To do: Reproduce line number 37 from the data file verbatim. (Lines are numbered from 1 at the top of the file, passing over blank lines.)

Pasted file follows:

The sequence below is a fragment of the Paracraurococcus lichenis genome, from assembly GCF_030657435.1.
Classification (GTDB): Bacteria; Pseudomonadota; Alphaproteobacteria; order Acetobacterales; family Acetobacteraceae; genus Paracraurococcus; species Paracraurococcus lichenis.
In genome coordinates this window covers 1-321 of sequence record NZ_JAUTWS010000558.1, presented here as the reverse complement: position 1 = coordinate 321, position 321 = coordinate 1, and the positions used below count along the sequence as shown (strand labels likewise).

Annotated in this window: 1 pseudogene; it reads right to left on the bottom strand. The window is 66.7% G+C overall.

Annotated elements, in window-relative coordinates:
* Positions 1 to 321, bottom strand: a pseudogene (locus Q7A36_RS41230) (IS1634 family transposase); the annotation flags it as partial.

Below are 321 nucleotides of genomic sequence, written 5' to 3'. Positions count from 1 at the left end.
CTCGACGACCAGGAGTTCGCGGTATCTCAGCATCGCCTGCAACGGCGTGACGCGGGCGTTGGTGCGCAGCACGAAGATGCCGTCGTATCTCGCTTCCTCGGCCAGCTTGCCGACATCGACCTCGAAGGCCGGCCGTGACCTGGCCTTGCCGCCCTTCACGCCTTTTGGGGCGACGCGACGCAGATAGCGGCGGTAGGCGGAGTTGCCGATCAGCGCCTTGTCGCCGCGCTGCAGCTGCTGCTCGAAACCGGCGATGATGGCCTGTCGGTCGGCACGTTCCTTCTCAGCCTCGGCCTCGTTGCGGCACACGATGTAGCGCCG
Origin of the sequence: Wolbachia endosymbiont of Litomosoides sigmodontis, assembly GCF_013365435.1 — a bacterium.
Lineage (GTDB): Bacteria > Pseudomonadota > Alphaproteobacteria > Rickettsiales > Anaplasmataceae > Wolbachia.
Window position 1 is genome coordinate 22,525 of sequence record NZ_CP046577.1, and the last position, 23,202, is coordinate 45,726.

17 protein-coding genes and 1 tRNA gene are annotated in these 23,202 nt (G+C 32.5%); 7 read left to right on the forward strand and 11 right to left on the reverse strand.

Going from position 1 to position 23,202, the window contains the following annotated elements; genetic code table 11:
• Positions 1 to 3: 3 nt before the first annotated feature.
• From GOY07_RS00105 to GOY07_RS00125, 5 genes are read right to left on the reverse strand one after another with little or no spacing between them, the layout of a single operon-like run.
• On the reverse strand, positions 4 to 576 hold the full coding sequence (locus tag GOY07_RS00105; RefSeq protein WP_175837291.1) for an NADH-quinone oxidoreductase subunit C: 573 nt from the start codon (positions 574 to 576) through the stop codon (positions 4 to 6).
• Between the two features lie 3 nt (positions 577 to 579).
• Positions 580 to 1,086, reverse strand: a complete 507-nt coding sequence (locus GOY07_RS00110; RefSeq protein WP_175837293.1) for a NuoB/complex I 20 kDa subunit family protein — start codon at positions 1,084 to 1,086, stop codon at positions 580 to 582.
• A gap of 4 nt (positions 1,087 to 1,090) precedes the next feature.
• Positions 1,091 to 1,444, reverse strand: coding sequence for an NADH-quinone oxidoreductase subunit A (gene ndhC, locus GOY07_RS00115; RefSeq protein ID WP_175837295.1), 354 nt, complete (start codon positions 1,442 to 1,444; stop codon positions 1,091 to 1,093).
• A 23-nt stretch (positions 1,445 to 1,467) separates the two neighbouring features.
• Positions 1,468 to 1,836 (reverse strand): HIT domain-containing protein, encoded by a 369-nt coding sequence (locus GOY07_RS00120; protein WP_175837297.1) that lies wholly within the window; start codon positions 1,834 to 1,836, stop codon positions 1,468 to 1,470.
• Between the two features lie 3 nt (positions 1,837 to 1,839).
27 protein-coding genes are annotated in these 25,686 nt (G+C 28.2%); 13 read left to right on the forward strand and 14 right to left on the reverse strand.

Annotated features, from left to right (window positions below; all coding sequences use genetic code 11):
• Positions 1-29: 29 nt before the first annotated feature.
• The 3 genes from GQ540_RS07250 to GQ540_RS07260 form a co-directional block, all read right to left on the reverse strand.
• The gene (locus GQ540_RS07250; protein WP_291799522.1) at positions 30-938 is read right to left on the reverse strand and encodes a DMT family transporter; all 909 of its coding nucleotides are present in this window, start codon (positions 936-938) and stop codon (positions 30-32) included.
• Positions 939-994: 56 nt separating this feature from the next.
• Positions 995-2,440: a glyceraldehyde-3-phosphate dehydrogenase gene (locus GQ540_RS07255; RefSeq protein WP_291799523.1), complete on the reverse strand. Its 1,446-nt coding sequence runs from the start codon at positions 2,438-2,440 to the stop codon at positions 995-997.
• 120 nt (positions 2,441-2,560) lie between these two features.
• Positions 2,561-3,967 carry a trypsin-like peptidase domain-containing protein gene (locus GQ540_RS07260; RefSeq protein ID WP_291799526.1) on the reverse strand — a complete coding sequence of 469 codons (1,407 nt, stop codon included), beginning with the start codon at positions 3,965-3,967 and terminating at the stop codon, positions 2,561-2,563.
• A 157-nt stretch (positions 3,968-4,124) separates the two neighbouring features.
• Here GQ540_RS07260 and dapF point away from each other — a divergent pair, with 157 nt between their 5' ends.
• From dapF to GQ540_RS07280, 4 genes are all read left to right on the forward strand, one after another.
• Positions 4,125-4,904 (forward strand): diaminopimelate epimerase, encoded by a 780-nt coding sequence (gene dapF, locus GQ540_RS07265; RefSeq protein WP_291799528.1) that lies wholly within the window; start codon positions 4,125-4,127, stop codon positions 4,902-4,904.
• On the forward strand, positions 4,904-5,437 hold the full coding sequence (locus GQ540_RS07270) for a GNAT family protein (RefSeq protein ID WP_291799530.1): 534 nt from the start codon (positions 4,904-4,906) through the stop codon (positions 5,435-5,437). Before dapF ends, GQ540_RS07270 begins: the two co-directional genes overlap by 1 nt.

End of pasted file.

• On the forward strand, positions 4,904-5,437 hold the full coding sequence (locus GQ540_RS07270) for a GNAT family protein (RefSeq protein ID WP_291799530.1): 534 nt from the start codon (positions 4,904-4,906) through the stop codon (positions 5,435-5,437). Before dapF ends, GQ540_RS07270 begins: the two co-directional genes overlap by 1 nt.